number one, which organization or company or body is going to access their information. Number two, how long they’re going to have access to that information. I think access should always be time-bound; it shouldn’t be kind of a standing consent, if you will. What purpose they’re accessing that information for, right? I think right now there’s data that consumers believe they’re giving a business for one purpose, such as onboarding themselves, and it really then crosses the transom over to marketing or other communications that they didn’t necessarily realize they were consenting to. So, I think giving that context or purpose is super important. And then the last piece is, which pieces
of information? We’re big proponents of sharing the least amount of information required operationally. It’s not the case that just because you might have included your passport or included your driver’s license in your Airside account that you necessarily want all of that information being transmitted every time. And so it’s the case that the business is able to tell us what is the lowest amount of information they need and that consumer is then
informed transparently when they give that consent of all four of those critical pieces of information. And then, conversely, from the business’s perspective, they’re able to interact using our proprietary AirsideX API. And what that API allows them to do is access that information on a limited basis based on the parameters of that consent that was given. I think what’s really unique about our technology is where other organizations are enforcing consent components more from a contractual basis, we’re using what we like to call a cryptographically-enforced consent ceremony, which is basically a fancy way of saying that the elements of that consent are actually built into the encryption, are built into the technology itself. And so, it’s the case that the business couldn’t access it if they try, if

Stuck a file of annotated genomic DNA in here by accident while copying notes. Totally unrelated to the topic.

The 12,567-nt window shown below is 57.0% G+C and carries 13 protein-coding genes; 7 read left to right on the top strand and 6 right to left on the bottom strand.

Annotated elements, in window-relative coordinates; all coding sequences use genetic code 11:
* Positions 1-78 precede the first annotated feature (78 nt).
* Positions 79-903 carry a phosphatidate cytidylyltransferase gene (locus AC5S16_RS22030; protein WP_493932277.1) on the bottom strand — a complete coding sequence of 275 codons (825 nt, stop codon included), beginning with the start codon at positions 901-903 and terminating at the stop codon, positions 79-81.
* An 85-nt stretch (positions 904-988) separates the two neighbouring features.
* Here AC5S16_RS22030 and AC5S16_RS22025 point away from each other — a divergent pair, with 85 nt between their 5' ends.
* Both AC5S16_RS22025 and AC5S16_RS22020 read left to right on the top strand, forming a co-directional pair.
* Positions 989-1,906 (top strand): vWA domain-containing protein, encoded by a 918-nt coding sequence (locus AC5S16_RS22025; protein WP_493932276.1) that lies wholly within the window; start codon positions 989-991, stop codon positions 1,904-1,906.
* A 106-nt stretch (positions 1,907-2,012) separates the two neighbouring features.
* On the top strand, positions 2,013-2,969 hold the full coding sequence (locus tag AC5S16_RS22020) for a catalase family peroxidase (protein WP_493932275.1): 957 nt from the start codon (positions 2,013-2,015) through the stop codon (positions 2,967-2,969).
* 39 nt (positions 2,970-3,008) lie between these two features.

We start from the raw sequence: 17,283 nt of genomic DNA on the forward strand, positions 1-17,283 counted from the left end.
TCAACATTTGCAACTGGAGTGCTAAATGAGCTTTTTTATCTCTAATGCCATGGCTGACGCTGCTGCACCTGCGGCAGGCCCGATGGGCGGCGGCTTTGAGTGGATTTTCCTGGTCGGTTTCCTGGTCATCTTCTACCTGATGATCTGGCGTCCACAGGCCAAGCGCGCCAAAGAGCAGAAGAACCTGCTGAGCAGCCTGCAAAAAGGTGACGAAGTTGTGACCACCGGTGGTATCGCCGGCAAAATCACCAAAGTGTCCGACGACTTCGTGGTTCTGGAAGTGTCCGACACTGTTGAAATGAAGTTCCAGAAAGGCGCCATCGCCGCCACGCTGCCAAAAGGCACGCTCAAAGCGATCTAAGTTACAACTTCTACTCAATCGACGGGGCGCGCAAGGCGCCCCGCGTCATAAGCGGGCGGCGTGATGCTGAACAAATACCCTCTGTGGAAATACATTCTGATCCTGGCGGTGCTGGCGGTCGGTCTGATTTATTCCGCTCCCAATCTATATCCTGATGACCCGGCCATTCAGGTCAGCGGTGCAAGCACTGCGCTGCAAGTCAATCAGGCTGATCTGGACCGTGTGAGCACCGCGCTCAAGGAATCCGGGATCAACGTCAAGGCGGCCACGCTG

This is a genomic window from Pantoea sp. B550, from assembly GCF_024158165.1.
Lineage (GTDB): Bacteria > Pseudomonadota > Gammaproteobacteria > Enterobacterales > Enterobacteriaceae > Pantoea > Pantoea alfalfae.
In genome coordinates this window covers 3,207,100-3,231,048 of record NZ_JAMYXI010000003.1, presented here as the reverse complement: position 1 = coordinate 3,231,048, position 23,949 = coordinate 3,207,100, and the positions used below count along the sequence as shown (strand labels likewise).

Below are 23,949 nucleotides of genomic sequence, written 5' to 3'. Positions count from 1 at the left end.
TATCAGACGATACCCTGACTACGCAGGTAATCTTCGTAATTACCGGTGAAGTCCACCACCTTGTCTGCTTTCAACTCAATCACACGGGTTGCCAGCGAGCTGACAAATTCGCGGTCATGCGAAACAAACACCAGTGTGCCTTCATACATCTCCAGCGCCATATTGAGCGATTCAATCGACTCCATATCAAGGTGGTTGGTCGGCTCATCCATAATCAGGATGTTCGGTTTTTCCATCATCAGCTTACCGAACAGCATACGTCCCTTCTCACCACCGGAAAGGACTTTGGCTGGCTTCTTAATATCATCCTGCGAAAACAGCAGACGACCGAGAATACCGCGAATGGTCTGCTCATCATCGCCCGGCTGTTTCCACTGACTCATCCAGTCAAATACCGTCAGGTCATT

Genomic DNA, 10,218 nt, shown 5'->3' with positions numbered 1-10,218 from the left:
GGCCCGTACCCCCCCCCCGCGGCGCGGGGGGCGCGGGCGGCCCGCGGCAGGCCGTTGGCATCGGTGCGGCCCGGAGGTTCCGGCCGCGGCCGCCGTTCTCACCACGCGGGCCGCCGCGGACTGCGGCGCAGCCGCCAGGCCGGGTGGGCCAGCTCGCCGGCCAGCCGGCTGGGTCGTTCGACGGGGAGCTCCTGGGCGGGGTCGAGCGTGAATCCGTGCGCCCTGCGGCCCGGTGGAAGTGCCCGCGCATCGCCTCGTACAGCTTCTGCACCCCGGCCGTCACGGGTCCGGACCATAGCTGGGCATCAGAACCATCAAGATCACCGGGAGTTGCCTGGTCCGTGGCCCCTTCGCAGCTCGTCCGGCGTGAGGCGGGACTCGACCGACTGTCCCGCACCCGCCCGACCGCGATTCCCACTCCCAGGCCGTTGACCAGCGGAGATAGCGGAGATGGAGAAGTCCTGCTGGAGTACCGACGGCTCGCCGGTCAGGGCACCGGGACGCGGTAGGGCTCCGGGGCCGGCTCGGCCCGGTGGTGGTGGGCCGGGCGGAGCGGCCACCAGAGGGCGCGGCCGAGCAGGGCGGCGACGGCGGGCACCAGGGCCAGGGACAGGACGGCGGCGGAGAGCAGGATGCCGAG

they’re outside of those consent parameters. I think that’s a really important way to keep the data safe. The other core component, in terms of the data security, is that we use a really decentralized approach. The information is stored on the individual’s device at rest, and that creates a lot of decentralization. It’s also the case that consent is really creating a one-to-one connection between the business and the individual. So, there is no central database, there is no master key, no one at Airside can ever access the data, and there is no one party that can ever access a cache of data. There’s no honeypot anywhere. I think that that’s a really important core to our data security approach as well.

Cameron D’Ambrosi: And from the perspective of what on-ramps folks have to onboard themselves, obviously the Mobile Passport app leverages the passport. Can you talk a little bit about how the API-based solution for non- immigration control or border applications works, and what types of credentials consumers can leverage to onboard themselves using this platform?